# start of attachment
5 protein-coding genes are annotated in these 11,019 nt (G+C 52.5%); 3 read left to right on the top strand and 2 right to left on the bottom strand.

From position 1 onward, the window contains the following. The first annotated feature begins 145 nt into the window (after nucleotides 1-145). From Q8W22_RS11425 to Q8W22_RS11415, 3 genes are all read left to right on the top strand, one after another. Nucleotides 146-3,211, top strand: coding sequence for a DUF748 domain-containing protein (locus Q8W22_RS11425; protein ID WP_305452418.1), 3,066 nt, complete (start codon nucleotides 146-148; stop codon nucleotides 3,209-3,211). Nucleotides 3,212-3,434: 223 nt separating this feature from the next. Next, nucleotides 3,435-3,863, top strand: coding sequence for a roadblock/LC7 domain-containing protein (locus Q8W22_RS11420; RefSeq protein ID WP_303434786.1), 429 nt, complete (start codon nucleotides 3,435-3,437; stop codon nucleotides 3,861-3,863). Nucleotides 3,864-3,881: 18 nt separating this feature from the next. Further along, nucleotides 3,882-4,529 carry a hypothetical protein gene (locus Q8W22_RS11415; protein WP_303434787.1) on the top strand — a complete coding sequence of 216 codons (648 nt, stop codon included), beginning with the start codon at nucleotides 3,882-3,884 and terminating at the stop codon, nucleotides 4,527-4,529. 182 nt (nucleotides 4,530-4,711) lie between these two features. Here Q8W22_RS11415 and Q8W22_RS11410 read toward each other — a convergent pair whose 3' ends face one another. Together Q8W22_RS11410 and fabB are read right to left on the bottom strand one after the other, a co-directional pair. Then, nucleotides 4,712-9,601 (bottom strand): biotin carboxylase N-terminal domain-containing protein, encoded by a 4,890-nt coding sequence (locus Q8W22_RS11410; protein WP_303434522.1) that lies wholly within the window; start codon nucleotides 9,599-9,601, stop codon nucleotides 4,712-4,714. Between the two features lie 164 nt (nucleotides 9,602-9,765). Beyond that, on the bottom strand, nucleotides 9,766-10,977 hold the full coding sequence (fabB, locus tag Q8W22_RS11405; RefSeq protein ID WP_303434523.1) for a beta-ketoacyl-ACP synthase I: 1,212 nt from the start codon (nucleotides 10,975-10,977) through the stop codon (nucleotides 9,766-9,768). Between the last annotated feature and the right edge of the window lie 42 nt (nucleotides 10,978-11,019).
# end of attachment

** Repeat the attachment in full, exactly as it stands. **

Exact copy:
5 protein-coding genes are annotated in these 11,019 nt (G+C 52.5%); 3 read left to right on the top strand and 2 right to left on the bottom strand.

From position 1 onward, the window contains the following. The first annotated feature begins 145 nt into the window (after nucleotides 1-145). From Q8W22_RS11425 to Q8W22_RS11415, 3 genes are all read left to right on the top strand, one after another. Nucleotides 146-3,211, top strand: coding sequence for a DUF748 domain-containing protein (locus Q8W22_RS11425; protein ID WP_305452418.1), 3,066 nt, complete (start codon nucleotides 146-148; stop codon nucleotides 3,209-3,211). Nucleotides 3,212-3,434: 223 nt separating this feature from the next. Next, nucleotides 3,435-3,863, top strand: coding sequence for a roadblock/LC7 domain-containing protein (locus Q8W22_RS11420; RefSeq protein ID WP_303434786.1), 429 nt, complete (start codon nucleotides 3,435-3,437; stop codon nucleotides 3,861-3,863). Nucleotides 3,864-3,881: 18 nt separating this feature from the next. Further along, nucleotides 3,882-4,529 carry a hypothetical protein gene (locus Q8W22_RS11415; protein WP_303434787.1) on the top strand — a complete coding sequence of 216 codons (648 nt, stop codon included), beginning with the start codon at nucleotides 3,882-3,884 and terminating at the stop codon, nucleotides 4,527-4,529. 182 nt (nucleotides 4,530-4,711) lie between these two features. Here Q8W22_RS11415 and Q8W22_RS11410 read toward each other — a convergent pair whose 3' ends face one another. Together Q8W22_RS11410 and fabB are read right to left on the bottom strand one after the other, a co-directional pair. Then, nucleotides 4,712-9,601 (bottom strand): biotin carboxylase N-terminal domain-containing protein, encoded by a 4,890-nt coding sequence (locus Q8W22_RS11410; protein WP_303434522.1) that lies wholly within the window; start codon nucleotides 9,599-9,601, stop codon nucleotides 4,712-4,714. Between the two features lie 164 nt (nucleotides 9,602-9,765). Beyond that, on the bottom strand, nucleotides 9,766-10,977 hold the full coding sequence (fabB, locus tag Q8W22_RS11405; RefSeq protein ID WP_303434523.1) for a beta-ketoacyl-ACP synthase I: 1,212 nt from the start codon (nucleotides 10,975-10,977) through the stop codon (nucleotides 9,766-9,768). Between the last annotated feature and the right edge of the window lie 42 nt (nucleotides 10,978-11,019).